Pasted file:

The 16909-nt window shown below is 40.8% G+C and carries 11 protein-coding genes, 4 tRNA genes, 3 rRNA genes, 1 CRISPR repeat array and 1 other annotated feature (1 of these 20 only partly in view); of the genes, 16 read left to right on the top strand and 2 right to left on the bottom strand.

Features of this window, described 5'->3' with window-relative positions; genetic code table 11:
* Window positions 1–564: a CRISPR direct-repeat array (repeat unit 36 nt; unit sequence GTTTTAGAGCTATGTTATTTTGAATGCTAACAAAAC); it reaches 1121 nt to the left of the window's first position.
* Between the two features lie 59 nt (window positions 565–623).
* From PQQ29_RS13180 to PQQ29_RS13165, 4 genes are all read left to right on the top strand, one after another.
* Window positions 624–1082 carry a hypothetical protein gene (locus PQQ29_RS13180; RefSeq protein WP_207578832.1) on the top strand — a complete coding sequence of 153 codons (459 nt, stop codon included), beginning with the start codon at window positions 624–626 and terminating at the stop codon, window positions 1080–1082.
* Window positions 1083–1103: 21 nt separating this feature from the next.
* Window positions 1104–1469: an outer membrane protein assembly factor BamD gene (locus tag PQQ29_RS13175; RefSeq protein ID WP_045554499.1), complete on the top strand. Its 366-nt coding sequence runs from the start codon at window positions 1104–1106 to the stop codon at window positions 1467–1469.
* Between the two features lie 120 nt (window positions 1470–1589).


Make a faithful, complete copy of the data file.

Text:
The 16909-nt window shown below is 40.8% G+C and carries 11 protein-coding genes, 4 tRNA genes, 3 rRNA genes, 1 CRISPR repeat array and 1 other annotated feature (1 of these 20 only partly in view); of the genes, 16 read left to right on the top strand and 2 right to left on the bottom strand.

Features of this window, described 5'->3' with window-relative positions; genetic code table 11:
* Window positions 1–564: a CRISPR direct-repeat array (repeat unit 36 nt; unit sequence GTTTTAGAGCTATGTTATTTTGAATGCTAACAAAAC); it reaches 1121 nt to the left of the window's first position.
* Between the two features lie 59 nt (window positions 565–623).
* From PQQ29_RS13180 to PQQ29_RS13165, 4 genes are all read left to right on the top strand, one after another.
* Window positions 624–1082 carry a hypothetical protein gene (locus PQQ29_RS13180; RefSeq protein WP_207578832.1) on the top strand — a complete coding sequence of 153 codons (459 nt, stop codon included), beginning with the start codon at window positions 624–626 and terminating at the stop codon, window positions 1080–1082.
* Window positions 1083–1103: 21 nt separating this feature from the next.
* Window positions 1104–1469: an outer membrane protein assembly factor BamD gene (locus tag PQQ29_RS13175; RefSeq protein ID WP_045554499.1), complete on the top strand. Its 366-nt coding sequence runs from the start codon at window positions 1104–1106 to the stop codon at window positions 1467–1469.
* Between the two features lie 120 nt (window positions 1470–1589).